Frequently Asked Questions

Why was the site chosen?

It is easily accessible for people who were previously serviced by Fiskville, particularly those in the West and North West as well as those travelling to and through Melbourne. CFA worked closely with the Moorabool Shire to select a site that would minimise the economic impact the closure of Fiskville had on the surrounding community.

How many groups can undertake training?

The site can host up to three separate groups on the three Practical Areas for Drill (PADs) for exercises, one group on the off-road driving area, and four groups for theory at any one time.

What features does the Central Highlands facility have?

  • Realistic, potential response scenarios condition trainees for real-life emergency conditions
  • State of the art training props that using the latest technology
  • Flexible layout including modular theory classrooms which can be opened up and expanded into larger spaces
  • Layout designed to reduce the chance of contamination from training materials, dirt and grime being brought in from outdoors
  • Gender neutral shower and changing facilities with individual, enclosed and secure cubicles.
  • Disability access
  • State of the art water management system ensuring water used on the site meets all compliance and quality requirements
  • Water efficiency system
  • Meets OH&S standards
  • Meets all the provisions and quality standards

Why are you using liquid petroleum gas (LPG) at Central Highlands?

The use of LPG has numerous benefits:

  • It reduces environmental impact in comparison to flammable liquids.
  • Allows for real life fire conditions that can be controlled and adjusted to the skill level of the trainees.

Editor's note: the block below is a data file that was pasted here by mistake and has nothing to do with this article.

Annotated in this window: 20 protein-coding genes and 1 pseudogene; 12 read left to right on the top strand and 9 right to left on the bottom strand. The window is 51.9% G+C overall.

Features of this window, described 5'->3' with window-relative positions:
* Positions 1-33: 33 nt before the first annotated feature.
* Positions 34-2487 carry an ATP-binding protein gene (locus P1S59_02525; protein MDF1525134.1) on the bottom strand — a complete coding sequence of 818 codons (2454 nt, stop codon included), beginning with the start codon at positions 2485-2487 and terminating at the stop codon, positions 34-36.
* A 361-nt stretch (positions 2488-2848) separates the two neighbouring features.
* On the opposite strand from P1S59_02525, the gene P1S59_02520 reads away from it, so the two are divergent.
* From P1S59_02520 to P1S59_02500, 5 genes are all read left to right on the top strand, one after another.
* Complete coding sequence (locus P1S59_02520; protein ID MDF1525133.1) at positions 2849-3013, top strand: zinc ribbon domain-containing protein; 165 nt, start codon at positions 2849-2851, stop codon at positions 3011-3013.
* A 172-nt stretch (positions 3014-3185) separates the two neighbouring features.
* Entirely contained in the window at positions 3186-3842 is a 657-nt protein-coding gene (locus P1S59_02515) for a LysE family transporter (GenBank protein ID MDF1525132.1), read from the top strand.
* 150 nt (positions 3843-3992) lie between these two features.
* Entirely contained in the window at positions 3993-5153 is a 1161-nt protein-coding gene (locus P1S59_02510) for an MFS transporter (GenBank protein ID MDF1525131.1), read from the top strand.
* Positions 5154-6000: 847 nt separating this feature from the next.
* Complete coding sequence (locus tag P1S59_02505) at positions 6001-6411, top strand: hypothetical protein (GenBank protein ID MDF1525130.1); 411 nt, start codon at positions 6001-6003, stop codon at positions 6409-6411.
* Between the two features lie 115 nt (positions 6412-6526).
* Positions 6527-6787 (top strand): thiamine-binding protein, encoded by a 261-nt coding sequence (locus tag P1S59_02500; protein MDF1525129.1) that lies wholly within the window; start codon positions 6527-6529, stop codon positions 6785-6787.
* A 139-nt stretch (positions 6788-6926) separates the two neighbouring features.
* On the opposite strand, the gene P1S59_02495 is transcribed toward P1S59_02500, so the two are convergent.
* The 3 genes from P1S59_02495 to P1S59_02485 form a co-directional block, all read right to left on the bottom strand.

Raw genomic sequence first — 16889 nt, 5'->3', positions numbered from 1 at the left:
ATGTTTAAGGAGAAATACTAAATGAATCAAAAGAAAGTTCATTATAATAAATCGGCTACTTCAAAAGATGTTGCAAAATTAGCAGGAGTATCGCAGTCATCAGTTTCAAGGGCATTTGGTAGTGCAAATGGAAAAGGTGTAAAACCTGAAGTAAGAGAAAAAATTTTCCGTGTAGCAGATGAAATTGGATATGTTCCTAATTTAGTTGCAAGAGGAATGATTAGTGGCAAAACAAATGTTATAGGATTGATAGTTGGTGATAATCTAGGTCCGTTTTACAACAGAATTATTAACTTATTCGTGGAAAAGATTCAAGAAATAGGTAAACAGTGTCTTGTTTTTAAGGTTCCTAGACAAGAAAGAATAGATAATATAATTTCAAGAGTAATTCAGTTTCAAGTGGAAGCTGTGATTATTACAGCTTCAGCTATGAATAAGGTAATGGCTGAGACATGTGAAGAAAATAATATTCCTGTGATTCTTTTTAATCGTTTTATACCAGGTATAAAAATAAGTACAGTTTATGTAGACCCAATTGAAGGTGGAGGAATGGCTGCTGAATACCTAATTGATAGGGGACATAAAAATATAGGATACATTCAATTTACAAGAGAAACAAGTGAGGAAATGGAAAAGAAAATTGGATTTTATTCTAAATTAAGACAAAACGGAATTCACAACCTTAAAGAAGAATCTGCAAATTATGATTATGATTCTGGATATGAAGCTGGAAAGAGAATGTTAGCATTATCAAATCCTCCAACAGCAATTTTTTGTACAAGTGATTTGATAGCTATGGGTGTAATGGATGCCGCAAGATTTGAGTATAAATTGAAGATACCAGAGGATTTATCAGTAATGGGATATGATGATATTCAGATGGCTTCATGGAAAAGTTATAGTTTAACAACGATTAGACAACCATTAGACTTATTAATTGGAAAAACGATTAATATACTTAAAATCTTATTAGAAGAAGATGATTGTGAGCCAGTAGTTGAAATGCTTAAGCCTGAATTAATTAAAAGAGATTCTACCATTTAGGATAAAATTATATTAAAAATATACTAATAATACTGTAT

• Allows PAD staff to control the fire and immediately extinguish it if required.
  • There is no residue from the burning of LPG.
  • LPG is cost-effective and readily available fuel

How large is the water storage and treatment facility and how does it work?

All appliances attending the campus will discharge the water in their tanks at the discharge and fill PAD and then fill with treated water while training onsite. Upon completion of training the appliances will be emptied and then filled with potable water (mains). This process ensures all water used in training is sourced at the campus and treated to the agreed standard.

  • 2 million litres of untreated water can be collected from the PADs and stored and treated via the WMS (water management system) for reuse.
  • Capacity 1 million litres of treated water, treated to potable water standard.
  • Capacity for an extra 1 million litres of mains water for contingency.

What about the safety of the neighbouring environment?

The site is designed for full compliance with current standards for environmental impact, emission control and water management. It is environmentally safe and will have water treatment and management systems on-site with regular testing monitoring and testing programs in place.

Process water (used in drills) is collected, treated, stored and reused on site for subsequent drills.

How many Practical Areas for Drills (PAD) are there and what are they used for?

There are 19 individual props spread across the three PADs and off-road driving area:

  • Gas Pad
    • Includes number of complex fires such as tanker, gas bullets
  • Extinguisher Pad
    • Includes multiple props which can be plugged into an underground gas area and ignited to provide a range of fire scenarios
  • Structure Pad
    • Includes low structure and multi-story building, commercial kitchen, with scenarios such as requirement to cut through garage, flash over fire, etc
  • Off-road driving area
    • Multi four-wheel driving scenarios – cross slope, incline, water and sand crossings, moguls and rocky trail driving

Does the location have any indigenous significance?

Wadawurrung people are the traditional land owners.

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Page last updated:  Tuesday, 23 November 2021 11:37:43 AM